.debris. Consuming plastic Mobilities

2015 .debris. update

Since autumn 2012, .debris. has grown into a collaborative project which is being created as a response to the problems presented by single use plastic. The work reflects the literal problem of plastic in marine environments while offering a symbolic representation of the chemical body burdens carried by wildlife and humans alike. In presenting these issues, we are asked to consider misplaced notions of “disposability”, calling in to question consumer driven waste which has devalued what is in fact a very important material.

Surface Arts London invited the Debris Project to engage communities in northern Thailand during a residency specifically designed for collaborative works at the Rumpueng Community Arts Center during the month of August. The work was shown at the Rumpueng gallery in October, 2015. From there, the installation moved to an exhibit in downtown Chiang Mai by Art Relief International, who continued to develop the project regionally through the remainder of the year. The project traveled to Letterkenny Arts Center in Ireland as part of the Hybrid exchange between Colorado and Irish artists. The following spring the work was presented at TransCultural Exchange’s conference, Expanding Worlds at the University of Boston. A regional collaboration with multiple organizations through the San Francisco Bay Area culminated in an exhibition at the Gallery Route One near the National Seashore. The project was integrated into the summer camp program at the Marine Mammal Center and as an ongoing aspect of the ecological activism promoted by Save Our Shores in Santa Cruz. The integration of the project into regional educational programming took place through the school year with the culmination exhibition taking place with a presentation by Lee Lee at the Monterrey Bay National Marine Sanctuary Education Center in April 2016.

Highlights since the project was installed at the Chateau de la Napoule include an installation for the Mobile Art Exhibition curated by Aslak Aamot Kjaerulff, which was installed at the Aalborg University for the Cosmobilities Network in Copenhagen, Denmark. The project as presented in a mobilities context will be published by Springer Press International and released in 2016. A presentation on the value of stepping away of educational models when building international collaborations was given to the Association of Environmental Studies and Sciences for Welcome to the Anthropocene at Pace University, New York. Ties between chemical body burdens and industrial agriculture were explored on a Slow Food platform during Terra Madre in Turin, Italy. In the Caribbean, we executed a collaborative performance, Message in a Bottle with Aragorn’s workshop on Trellis Bay in the British Virgin Islands. Representations were also gathered from the Timouns Rezistanz in Port-Au-Prince, Haiti. Marine debris collected from a beach clean with Sharkastics on Maui have provided hard plastics softened by the open ocean to integrate into youth workshops on the mainland. Explorations on effective community engagement around plastic pollution were shared with the Voluntary Artist Studio of Thimphu, Bhutan. In conjunction with the Biennial of the Americas, Processus included part of the work in an exhibition about the Life of Things. Also in Colorado, the University of Colorado Museum of Natural History hosted a family activity day themed, From the Mountains through the Prairies to the Oceans, that tracked waterways. Installations of student involvement in the project were mounted in Denver by the Denver Aquarium, PlatteForum and the Ricks Center for Gifted Children at the University of Denver. In New Mexico, the river organization, Amigos Bravos, hosted a .debris. presentation at the Santa Fe Community Foundation as part of their Water Matters series, and the Field Institute of Taos integrated it as part of their curriculum to explore human impacts on river ecologies. The project has been published in articles by the United Nations Environment Programme, Bay Nature Magazine, RISDxyz and as an interview on Santa Fe Radio Café.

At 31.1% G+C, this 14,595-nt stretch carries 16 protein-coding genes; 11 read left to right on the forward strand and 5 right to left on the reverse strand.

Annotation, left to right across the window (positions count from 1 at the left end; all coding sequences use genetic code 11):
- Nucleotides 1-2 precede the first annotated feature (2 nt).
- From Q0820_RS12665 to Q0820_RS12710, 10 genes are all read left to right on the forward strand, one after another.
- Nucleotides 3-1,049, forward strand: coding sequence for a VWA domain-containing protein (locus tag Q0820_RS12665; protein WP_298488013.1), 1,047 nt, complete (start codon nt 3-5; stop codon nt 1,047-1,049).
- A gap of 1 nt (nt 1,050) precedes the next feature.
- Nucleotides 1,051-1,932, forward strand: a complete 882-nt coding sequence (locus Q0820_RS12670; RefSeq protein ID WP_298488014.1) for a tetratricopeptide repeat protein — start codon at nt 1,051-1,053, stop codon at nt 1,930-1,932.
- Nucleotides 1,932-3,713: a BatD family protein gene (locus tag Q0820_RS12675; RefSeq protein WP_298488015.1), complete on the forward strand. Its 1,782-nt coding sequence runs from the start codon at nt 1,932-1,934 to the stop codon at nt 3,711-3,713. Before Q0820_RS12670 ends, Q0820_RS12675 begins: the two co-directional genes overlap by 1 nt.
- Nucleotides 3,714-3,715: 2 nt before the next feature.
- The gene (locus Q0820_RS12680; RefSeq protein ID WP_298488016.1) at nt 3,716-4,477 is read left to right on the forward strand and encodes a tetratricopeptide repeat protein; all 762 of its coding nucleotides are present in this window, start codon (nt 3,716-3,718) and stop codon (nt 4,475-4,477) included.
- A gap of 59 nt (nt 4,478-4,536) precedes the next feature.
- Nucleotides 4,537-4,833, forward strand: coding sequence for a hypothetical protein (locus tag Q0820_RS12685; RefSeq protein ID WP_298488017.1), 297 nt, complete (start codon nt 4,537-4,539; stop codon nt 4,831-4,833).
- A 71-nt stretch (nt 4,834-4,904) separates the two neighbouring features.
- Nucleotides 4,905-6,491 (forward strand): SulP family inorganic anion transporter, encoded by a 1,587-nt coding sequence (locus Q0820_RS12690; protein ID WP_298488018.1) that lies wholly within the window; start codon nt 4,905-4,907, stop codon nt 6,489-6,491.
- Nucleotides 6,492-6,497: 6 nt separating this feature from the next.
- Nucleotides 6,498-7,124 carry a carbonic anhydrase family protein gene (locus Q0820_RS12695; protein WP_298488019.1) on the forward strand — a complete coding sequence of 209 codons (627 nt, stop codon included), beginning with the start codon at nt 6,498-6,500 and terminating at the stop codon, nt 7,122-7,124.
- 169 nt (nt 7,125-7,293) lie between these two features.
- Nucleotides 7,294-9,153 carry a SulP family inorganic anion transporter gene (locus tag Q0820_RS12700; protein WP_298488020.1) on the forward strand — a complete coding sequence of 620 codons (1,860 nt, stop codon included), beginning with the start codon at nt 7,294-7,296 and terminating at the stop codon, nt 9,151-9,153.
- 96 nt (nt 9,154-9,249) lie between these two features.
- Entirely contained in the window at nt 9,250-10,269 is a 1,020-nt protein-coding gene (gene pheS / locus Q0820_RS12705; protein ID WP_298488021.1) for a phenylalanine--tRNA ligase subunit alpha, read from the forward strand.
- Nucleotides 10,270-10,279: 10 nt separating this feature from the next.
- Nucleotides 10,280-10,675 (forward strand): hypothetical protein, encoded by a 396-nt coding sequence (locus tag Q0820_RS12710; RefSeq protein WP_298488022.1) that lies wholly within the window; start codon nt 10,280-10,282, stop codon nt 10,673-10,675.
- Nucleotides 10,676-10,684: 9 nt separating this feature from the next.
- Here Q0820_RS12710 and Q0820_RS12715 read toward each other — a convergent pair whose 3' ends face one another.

Essentially this was developed as a flexible tool to engage people creatively around issues surrounding plastic pollution. The overall project gained strength through gathering a wide range of geographical representations of the ecological impacts of plastic. It is used as a hands on activity to incorporate into existing programs or curricula, as well as a platform to share effective ways of addressing the problems at hand. 

.debris. Marine Wildlife Mobilities Sacred Waters

turtles swimming with marine debris

watercolor of sea turtle by Lee Lee
sea turtle watercolor by Lee Lee
watercolor painting of sea turtles by Lee Lee
watercolor with torched .debris. collage | 2014
Lee Lee drawing of sea turtle on stone lithograph
stone lithograph of pressed plastic bag, pencil & tea stain | 2011
printed under James Koga, Honolulu Academy of Arts 2002